There isn't an ideal English title translation for Verdi's La traviata. Often given as The Fallen Woman, it can be more accurately translated as “the woman who has gone astray”. Even ENO prefers its Italian title. Rather than The Fallen Woman, Mark Padmore's fine Wigmore Hall recital could have borne the title The Fallen Man as two of the works chart the downfall of men, albeit in very different ways. The country lad in Janáček's The Diary of One who Disappeared succumbs to temptation and runs away with a gypsy girl, while Narcissus falls in love with his own reflection.

<i>Narcissus</i> © Caravaggio
© Caravaggio
Ryan Wigglesworth's Echo and Narcissus: A Dramatic Cantata had its première at the 2014 Aldeburgh Festival and is a setting of the Narcissus poem from Ted Hughes' Tales from Ovid, a superb collection of narrative free verse. Wigglesworth knew he wanted to set the poem since its 1997 publication, but it was only when he performed Janáček's Diary that he settled on what the form should be. As in the Janáček, Wigglesworth has three protagonists – a mezzo-soprano who acts as the Chorus to narrate the tale, a tenor as Narcissus and other female voices as the wistful Echo, singing off-stage. Britten's Canticles, which also use multiple voices, also seem an inspiration. Hughes' text flits between narrative, dialogue and a soliloquy for Narcissus, with Wigglesworth adding further piano commentary.

Victoria Simmonds made for an urgent narrator – sung, spoken, whispered – describing the birth of Narcissus and Echo's infatuation with him. Given Narcissus' preening tone, a beautiful tenor voice was called for and Padmore fits the bill, clean lines, lyrical, perfect enunciation. He was also able to embody the anguish of Narcissus' cruel fate: “My beauty is in full bloom – But I am a cut flower.” The music shifts from gritty to lamenting to lyrical over its 15-minute span and is constantly engaging. Wigglesworth's piano rippled as, in response to Narcissus' vehement “I would sooner be dead/Than let you touch me”, Echo pleaded in whispered moans from the balcony: “Touch me, touch me”. Padmore, eventually left his music stand, creeping behind the piano as Narcissus entered the Land of the Dead, heading straight for the Styx to seek his reflection among the current.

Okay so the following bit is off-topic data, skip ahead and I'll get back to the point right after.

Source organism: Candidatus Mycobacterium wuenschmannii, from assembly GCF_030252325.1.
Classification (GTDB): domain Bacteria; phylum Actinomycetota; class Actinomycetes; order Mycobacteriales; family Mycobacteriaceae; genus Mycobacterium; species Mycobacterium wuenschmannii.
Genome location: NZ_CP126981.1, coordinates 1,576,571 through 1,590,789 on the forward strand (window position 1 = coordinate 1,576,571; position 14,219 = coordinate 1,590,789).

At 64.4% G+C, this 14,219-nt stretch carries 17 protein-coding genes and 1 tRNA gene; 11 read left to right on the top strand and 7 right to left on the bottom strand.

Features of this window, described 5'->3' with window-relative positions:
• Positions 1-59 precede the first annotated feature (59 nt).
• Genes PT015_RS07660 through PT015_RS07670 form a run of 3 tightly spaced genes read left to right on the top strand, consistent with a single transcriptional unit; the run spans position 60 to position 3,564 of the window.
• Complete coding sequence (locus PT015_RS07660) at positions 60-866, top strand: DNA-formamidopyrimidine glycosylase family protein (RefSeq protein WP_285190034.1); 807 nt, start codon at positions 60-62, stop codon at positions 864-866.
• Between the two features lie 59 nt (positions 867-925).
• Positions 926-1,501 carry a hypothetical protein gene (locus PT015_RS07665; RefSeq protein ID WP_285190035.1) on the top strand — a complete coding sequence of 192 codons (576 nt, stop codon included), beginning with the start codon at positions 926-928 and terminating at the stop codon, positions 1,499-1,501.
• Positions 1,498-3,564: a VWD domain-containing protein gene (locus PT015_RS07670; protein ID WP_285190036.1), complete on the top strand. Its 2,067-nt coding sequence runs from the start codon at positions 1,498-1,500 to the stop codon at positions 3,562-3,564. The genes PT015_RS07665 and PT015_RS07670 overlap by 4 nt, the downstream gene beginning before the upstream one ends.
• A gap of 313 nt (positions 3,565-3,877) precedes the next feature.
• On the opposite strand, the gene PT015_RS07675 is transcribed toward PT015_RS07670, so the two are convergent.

Ryan Wigglesworth © Benjamin Ealovega
Ryan Wigglesworth
© Benjamin Ealovega
That sense of being tethered to the music stand impeded Padmore in Janáček's Diary. The young lad yearns for the mysterious gypsy girl Zefka, yet tries to resist temptation, but this was only apparent in Padmore's vocal delivery. It wasn't until Simmonds sauntered in from the green room and leant against the wall that the performance truly crackled into life. A simple unwinding of her scarf which she languidly let drop to the ground was enough to suggest the moment where Zefka finally hooks her man. After confessing to stealing his sister's skirt as a gift for his mistress, the lad gives into his carnal desires, Padmore passionately singing how Zefka's “rough-spun skirt now rides up high” before eventually eloping with her and their newborn baby.

Schumann's Eichendorff Liederkreis, his outpouring of love for Clara Wieck, had proved a fitting programme opener. Padmore proved a keen narrator, offering different voices for Waldesgespräch (A forest dialogue). The highlight though came in Mondnacht, Wigglesworth spinning moonbeams in luminous shafts from the keyboard.